Start your summer writing journal
Jenny McLachlan, author of Flirty Dancing, share tips and ideas to help you start a writing journal this summer.
The summer is stretching ahead of you, a magical time full of bees, clinking ice-cubes and balmy evenings. This is the perfect time to start a writing journal, a place where you record your writing adventures.
All you need is a pen and some paper; I've come up with some ideas to get you started. Make sure you keep every word you write - a discarded sentence may one day become the start of your best-selling novel...
My husband and I went on holiday to Barcelona one summer and each evening we would challenge each other to write a mini-saga that contained certain words. This is how I started writing; the mini-sagas encouraged me to think about every single word I used.
Try writing a 250-word story that includes the following words: Casper, smashing, ivory, dive and moonlight.
Even better, find someone to write with and choose the words for each other. We always picked a name, an adjective, a colour, a verb and a random word. If you have a time limit, it can become very competitive.
More things seem to be dropped or left behind in summer. Keep your eyes open for a dropped object: a toy, shopping list, sock or train ticket, and then create a story around this lost item. I find the shopping lists and receipts people leave in trolleys very intriguing and full of clues about a stranger's life.
Write a description of a character doing a simple task such as buying milk, painting a fence or making toast... all in the middle of a stupendous heat wave.
The one sentence wonder
My favourite writers are economical writers who say a lot using very few words. Take this breath-taking example from F Scott Fitzgerald's The Great Gatsby:
'In his blue gardens men and girls came and went like moths among the whisperings and the champagne and the stars.'
Find a summery spot: dangle your feet in a paddling pool, lie on a blanket under a full moon, or sit on the swings at a crowded park. Absorb everything: the sounds, colours, smells, everything you can see - from a dropped receipt to a looming tower block.
Now write a detailed description. Don't worry about punctuation or spellings, just write and write and write. When you have finished, choose your favourite words and images and try to write one sentence that perfectly captures the scene.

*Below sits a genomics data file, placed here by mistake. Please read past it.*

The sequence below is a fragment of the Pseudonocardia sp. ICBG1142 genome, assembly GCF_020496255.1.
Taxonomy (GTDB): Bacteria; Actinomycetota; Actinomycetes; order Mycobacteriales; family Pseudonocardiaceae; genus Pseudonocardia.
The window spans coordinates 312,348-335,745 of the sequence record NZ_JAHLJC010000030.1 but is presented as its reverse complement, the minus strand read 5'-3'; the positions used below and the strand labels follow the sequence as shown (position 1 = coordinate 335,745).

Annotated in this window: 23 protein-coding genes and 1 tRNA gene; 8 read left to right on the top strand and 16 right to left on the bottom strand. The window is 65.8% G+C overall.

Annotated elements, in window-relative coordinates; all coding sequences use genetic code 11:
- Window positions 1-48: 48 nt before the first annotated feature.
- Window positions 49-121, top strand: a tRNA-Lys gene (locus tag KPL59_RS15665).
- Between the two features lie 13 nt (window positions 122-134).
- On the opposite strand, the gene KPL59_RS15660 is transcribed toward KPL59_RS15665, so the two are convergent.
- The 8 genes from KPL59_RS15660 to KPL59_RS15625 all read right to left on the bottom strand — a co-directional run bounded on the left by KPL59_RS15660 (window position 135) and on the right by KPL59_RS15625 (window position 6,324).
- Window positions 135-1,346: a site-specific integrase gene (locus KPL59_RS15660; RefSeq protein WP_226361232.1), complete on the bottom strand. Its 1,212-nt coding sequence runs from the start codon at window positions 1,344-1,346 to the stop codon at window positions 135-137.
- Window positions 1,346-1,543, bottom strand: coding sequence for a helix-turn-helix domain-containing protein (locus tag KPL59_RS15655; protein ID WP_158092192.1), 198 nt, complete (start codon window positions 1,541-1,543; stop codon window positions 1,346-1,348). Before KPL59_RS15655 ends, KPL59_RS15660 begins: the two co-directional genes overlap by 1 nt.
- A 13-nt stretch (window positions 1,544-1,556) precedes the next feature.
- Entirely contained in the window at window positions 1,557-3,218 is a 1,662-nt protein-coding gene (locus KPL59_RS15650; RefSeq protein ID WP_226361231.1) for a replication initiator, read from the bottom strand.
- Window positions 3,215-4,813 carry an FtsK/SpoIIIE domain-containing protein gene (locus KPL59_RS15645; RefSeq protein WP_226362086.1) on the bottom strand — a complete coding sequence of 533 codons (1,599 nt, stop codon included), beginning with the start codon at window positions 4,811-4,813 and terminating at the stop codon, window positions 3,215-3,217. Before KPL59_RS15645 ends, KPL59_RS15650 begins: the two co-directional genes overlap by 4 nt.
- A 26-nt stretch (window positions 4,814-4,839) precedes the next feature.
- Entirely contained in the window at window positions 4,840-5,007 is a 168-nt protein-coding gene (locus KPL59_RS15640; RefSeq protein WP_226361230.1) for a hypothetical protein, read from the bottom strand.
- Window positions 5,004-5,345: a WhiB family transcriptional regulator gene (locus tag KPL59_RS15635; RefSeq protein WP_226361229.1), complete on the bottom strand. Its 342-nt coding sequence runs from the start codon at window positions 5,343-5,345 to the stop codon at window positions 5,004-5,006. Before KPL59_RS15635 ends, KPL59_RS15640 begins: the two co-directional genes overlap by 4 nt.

Summer is perfect for eavesdropping on conversations. I love sitting in cafes or on trains listening to the conversations around me. Take a line of speech you hear and turn it into a dialogue. To start off with, just write the speech like a play. For example:
'You can't have that one.'
'I don't like the others. They look too cold.'
'It's a Cornetto. They're just for grownups.'
Then add the extra information that you need to make your dialogue come alive:
'You can't have that one,' she said, peering into her purse.
He studied the side of the ice cream van. 'I don't like the others,' he said. 'They look too cold.'
She found the pound coin under a crumpled ticket. 'Cornettos are for grown-ups,' she said firmly.
Some sentences need to jump the reader forwards ('Two hours later...'), some need to feel like real-time ('I looked out of the window and saw a man climb a ladder'), and some need to slow your story down ('My brother was peeling strips off a Twix wrapper, dropping them on the floor of the car where they lay amongst the sand and crumbs').
Describe a journey, big or small, using a mix of fast-forward, real-time and slow sentences to recreate your experience.
- Long summer evenings often feel magical and timeless. Write a mini-saga or description that starts at early evening and ends when the last ray of sunshine disappears from the sky. With each sentence, move the events forward one hour. Try to create a bewitching atmosphere.
- Write a postcard that begins with the line: 'Wish I wasn't here...' Collect postcards during the summer and turn them into a story about two people who only communicate via postcards.
- Describe the experience of swimming. Preferably in the sea.
- Keep a one sentence diary: at the end of each day, write a single (truthful!) sentence. Here are my past three days in single-sentence form:
- Sunday: First I accidentally ate a vegetarian sausage, then I stole a key.
- Monday: As I opened the door, the girls screamed.
- Tuesday: Twenty nine children read, a bird sang and I screwed up paper.
I hope you are inspired to start your own writing journal... let me know how you get on!
Stargazing for Beginners
Author: Jenny McLachlan
Meg's dreamed of being an astronaut since she was seven. This novel achieves a delicate balance between light-hearted fiction and thoughtful exploration of the pitfalls of being female, smart and good at science.